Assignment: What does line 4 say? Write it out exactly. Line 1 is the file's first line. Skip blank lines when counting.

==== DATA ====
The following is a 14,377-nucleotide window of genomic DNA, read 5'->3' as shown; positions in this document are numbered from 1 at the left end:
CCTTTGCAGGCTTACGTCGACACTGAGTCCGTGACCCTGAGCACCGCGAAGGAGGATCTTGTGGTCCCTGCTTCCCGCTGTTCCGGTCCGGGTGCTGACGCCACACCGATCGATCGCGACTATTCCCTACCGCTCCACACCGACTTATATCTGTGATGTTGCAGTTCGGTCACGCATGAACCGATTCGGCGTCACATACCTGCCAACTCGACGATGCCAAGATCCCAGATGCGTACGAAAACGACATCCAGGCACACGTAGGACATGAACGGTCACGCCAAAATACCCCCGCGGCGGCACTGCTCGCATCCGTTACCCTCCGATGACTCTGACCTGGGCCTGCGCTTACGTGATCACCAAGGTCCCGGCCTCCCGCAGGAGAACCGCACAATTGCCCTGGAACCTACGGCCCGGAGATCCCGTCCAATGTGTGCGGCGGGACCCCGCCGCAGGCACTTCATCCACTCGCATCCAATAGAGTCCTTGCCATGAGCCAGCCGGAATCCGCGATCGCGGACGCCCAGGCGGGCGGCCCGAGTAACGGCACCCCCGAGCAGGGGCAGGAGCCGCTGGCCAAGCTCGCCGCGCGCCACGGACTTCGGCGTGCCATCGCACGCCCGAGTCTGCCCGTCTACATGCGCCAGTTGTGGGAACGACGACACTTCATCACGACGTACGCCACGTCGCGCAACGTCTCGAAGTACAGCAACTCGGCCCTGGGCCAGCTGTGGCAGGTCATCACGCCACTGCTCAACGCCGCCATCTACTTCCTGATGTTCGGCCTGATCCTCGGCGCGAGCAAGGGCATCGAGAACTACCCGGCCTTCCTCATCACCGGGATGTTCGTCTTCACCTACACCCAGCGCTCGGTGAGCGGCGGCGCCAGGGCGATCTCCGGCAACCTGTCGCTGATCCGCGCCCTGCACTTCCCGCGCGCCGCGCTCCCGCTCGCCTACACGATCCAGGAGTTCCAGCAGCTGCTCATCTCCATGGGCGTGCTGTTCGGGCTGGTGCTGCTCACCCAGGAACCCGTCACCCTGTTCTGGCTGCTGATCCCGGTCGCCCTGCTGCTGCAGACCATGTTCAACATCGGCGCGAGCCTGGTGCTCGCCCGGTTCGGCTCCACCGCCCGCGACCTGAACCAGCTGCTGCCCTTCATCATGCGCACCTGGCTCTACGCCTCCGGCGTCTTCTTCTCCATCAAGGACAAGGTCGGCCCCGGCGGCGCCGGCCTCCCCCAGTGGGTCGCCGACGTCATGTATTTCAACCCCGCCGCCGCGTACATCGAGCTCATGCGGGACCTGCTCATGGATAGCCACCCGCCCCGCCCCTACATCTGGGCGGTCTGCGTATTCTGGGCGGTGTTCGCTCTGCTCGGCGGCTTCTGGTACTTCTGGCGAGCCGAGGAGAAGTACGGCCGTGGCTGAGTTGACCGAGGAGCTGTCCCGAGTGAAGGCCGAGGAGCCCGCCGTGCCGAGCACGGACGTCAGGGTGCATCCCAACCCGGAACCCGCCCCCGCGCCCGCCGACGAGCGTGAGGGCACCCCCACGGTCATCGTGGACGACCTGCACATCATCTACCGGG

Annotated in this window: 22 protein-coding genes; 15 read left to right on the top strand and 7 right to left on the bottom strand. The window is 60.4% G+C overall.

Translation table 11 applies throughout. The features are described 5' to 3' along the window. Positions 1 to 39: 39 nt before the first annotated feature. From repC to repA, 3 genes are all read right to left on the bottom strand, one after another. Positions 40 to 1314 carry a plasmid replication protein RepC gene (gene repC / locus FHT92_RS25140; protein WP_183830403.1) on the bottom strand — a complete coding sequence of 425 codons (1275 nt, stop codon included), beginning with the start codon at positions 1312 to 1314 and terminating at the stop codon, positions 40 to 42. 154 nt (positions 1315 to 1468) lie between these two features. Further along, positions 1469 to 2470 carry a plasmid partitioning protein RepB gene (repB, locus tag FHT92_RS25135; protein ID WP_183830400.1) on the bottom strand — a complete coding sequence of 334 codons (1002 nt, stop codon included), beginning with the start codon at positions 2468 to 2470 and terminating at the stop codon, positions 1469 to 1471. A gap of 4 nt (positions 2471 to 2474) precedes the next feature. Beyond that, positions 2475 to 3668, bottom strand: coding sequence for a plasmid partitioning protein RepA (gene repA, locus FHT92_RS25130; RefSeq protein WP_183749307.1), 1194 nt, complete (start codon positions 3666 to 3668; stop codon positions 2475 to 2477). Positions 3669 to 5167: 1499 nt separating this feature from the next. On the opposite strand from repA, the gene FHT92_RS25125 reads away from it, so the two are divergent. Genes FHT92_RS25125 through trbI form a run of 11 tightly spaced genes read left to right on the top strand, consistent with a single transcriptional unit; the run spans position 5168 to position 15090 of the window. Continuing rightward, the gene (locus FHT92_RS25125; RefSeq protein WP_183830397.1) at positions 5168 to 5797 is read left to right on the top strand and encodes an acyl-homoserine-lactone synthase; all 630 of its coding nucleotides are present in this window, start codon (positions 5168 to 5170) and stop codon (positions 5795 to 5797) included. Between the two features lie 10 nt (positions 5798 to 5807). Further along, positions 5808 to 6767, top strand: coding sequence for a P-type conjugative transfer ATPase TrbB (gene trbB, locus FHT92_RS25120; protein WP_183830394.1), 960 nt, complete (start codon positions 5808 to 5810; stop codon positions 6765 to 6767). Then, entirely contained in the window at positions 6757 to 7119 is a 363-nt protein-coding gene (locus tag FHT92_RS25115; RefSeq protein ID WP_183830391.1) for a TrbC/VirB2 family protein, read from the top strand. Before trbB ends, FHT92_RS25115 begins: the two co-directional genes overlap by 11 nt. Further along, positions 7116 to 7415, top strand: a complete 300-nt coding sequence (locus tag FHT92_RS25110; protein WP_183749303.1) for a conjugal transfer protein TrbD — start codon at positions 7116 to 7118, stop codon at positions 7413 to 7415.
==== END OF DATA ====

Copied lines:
Translation table 11 applies throughout. The features are described 5' to 3' along the window. Positions 1 to 39: 39 nt before the first annotated feature. From repC to repA, 3 genes are all read right to left on the bottom strand, one after another. Positions 40 to 1314 carry a plasmid replication protein RepC gene (gene repC / locus FHT92_RS25140; protein WP_183830403.1) on the bottom strand — a complete coding sequence of 425 codons (1275 nt, stop codon included), beginning with the start codon at positions 1312 to 1314 and terminating at the stop codon, positions 40 to 42. 154 nt (positions 1315 to 1468) lie between these two features. Further along, positions 1469 to 2470 carry a plasmid partitioning protein RepB gene (repB, locus tag FHT92_RS25135; protein ID WP_183830400.1) on the bottom strand — a complete coding sequence of 334 codons (1002 nt, stop codon included), beginning with the start codon at positions 2468 to 2470 and terminating at the stop codon, positions 1469 to 1471. A gap of 4 nt (positions 2471 to 2474) precedes the next feature. Beyond that, positions 2475 to 3668, bottom strand: coding sequence for a plasmid partitioning protein RepA (gene repA, locus FHT92_RS25130; RefSeq protein WP_183749307.1), 1194 nt, complete (start codon positions 3666 to 3668; stop codon positions 2475 to 2477). Positions 3669 to 5167: 1499 nt separating this feature from the next. On the opposite strand from repA, the gene FHT92_RS25125 reads away from it, so the two are divergent. Genes FHT92_RS25125 through trbI form a run of 11 tightly spaced genes read left to right on the top strand, consistent with a single transcriptional unit; the run spans position 5168 to position 15090 of the window. Continuing rightward, the gene (locus FHT92_RS25125; RefSeq protein WP_183830397.1) at positions 5168 to 5797 is read left to right on the top strand and encodes an acyl-homoserine-lactone synthase; all 630 of its coding nucleotides are present in this window, start codon (positions 5168 to 5170) and stop codon (positions 5795 to 5797) included. Between the two features lie 10 nt (positions 5798 to 5807). Further along, positions 5808 to 6767, top strand: coding sequence for a P-type conjugative transfer ATPase TrbB (gene trbB, locus FHT92_RS25120; protein WP_183830394.1), 960 nt, complete (start codon positions 5808 to 5810; stop codon positions 6765 to 6767). Then, entirely contained in the window at positions 6757 to 7119 is a 363-nt protein-coding gene (locus tag FHT92_RS25115; RefSeq protein ID WP_183830391.1) for a TrbC/VirB2 family protein, read from the top strand. Before trbB ends, FHT92_RS25115 begins: the two co-directional genes overlap by 11 nt. Further along, positions 7116 to 7415, top strand: a complete 300-nt coding sequence (locus tag FHT92_RS25110; protein WP_183749303.1) for a conjugal transfer protein TrbD — start codon at positions 7116 to 7118, stop codon at positions 7413 to 7415.